Also, do not get too excited about being able to run gen 4 for NVME's in M.2_1, the M.2 socket run off the CPU, with Ry3k CPU's. I imagine that will change with future BIOS updates when AMD locks it out in AGESA.

On X570 boards all M.2 sockets can be Gen 4 NVME, even the ones running off the chipset.
SO then if I upgrade my motherboard to an X570 model, I should still be able to run both m.2 slots on NVMe if I keep my 2600x until I upgrade later to a Ry3k?
 
SO then if I upgrade my motherboard to an X570 model, I should still be able to run both m.2 slots on NVMe if I keep my 2600x until I upgrade later to a Ry3k?
What you're basically asking is will an X570 chipset provide Gen 4 PCIe to it's peripherals even with a 1000 or 2000 series Ryzen.

Well...even if it did it couldn't pass data for processing any faster than the CPU limited Gen 3 link between the chipset and CPU... so what if it did?

But even so, that's a good question.
 

Globber

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What you're basically asking is will an X570 chipset provide Gen 4 PCIe to it's peripherals even with a 1000 or 2000 series Ryzen.

Well...even if it did it couldn't pass data for processing any faster than the CPU limited Gen 3 link between the chipset and CPU... so what if it did?

But even so, that's a good question.
Ultimately, I am less concerned with the PCIe 4.0 support as I am being able to run NVMe on both m.s slots. Even if I am only getting 3.0 speed to both m.2 slots I would be fine until I upgrade to a better CPU later. And I will be upgrading both at some point, but I am still happy with my 2600x performance other than not having enough PCIe lanes to all peripherals.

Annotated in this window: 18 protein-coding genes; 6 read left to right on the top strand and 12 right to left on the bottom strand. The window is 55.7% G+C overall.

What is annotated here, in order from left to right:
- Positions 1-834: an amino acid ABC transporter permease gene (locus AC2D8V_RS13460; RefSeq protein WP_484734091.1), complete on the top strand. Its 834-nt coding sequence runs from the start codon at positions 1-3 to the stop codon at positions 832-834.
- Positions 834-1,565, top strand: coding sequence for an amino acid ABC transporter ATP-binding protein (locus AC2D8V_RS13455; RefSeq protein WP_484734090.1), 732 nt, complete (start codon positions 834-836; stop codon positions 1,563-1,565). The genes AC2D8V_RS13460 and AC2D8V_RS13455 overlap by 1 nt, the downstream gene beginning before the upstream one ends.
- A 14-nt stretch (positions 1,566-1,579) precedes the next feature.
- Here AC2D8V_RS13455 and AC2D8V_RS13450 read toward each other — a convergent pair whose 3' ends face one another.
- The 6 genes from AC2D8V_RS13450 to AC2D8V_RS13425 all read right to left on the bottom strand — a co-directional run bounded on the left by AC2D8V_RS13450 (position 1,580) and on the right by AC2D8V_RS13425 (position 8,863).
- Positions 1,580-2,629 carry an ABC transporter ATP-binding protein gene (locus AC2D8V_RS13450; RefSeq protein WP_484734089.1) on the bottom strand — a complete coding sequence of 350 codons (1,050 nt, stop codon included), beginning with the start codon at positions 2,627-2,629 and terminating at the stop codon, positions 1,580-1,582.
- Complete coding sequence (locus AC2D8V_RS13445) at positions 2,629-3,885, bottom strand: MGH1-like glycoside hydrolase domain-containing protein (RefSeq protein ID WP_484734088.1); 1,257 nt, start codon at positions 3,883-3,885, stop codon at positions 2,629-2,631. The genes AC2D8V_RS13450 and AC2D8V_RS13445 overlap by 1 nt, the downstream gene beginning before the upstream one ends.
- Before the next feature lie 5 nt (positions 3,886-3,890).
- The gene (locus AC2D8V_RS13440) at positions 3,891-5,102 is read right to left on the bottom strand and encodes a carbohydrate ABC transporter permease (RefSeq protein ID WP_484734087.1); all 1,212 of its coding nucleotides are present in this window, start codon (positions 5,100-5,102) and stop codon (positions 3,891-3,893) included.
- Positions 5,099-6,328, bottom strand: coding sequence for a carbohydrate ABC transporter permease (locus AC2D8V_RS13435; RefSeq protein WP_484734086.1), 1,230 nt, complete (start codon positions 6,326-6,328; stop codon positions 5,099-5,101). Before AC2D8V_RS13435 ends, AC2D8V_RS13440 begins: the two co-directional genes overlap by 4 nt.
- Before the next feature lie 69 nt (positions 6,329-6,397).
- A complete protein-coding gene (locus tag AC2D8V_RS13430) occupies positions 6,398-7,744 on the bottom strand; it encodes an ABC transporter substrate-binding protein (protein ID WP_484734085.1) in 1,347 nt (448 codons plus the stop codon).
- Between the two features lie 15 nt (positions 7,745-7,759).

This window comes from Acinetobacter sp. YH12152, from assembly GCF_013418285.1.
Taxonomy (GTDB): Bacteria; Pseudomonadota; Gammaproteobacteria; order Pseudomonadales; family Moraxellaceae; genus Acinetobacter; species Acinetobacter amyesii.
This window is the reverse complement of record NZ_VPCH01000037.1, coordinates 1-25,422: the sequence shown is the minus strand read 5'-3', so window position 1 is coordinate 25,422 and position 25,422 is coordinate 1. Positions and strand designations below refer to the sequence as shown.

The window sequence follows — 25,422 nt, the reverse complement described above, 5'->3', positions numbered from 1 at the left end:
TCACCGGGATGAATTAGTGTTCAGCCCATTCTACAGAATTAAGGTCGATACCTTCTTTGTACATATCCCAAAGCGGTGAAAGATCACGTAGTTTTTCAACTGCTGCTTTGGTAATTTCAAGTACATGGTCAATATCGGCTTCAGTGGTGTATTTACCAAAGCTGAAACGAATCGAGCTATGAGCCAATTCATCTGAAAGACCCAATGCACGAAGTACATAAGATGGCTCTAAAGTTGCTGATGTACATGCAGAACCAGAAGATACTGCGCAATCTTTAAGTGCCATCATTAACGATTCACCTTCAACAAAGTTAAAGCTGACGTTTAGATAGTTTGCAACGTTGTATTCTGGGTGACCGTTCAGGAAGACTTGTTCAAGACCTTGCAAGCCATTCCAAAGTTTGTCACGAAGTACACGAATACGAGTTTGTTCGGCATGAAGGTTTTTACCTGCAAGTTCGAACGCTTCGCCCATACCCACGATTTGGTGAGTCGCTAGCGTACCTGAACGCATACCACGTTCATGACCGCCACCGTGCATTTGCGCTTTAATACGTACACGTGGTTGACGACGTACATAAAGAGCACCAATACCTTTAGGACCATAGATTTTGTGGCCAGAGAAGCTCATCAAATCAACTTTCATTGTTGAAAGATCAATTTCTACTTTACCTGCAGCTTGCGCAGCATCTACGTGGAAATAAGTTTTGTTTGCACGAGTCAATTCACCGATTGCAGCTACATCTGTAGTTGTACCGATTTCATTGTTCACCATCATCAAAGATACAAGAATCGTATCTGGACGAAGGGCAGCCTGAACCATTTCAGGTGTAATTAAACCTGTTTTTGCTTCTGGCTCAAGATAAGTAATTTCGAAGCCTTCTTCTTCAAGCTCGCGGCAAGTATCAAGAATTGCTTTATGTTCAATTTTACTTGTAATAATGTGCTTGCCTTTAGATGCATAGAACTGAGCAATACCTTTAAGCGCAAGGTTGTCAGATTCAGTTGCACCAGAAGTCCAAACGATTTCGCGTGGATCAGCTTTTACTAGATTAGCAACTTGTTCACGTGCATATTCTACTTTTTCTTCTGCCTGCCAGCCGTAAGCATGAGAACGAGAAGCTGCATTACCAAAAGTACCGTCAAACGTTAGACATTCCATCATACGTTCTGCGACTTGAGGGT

Ultimately, I am less concerned with the PCIe 4.0 support as I am being able to run NVMe on both m.s slots. Even if I am only getting 3.0 speed to both m.2 slots I would be fine until I upgrade to a better CPU later. And I will be upgrading both at some point, but I am still happy with my 2600x performance other than not having enough PCIe lanes to all peripherals.
I'm pretty sure X570 boards will also have constraints on the NVME slots especially when you also start filling PCIe slots. You will have to look at individual models to determine just how that shakes down.

Unfortunately, it's X299 chipset for Threadripper that offer the PCIe lanes. And Zen2 TR chips aren't even announced yet... along with their chipset (X399??) support so we don't know what's coming.
 

Globber

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I'm pretty sure X570 boards will also have constraints on the NVME slots especially when you also start filling PCIe slots. You will have to look at individual models to determine just how that shakes down.

Unfortunately, it's X299 chipset for Threadripper that offer the PCIe lanes. And Zen2 TR chips aren't even announced yet... along with their chipset (X399??) support so we don't know what's coming.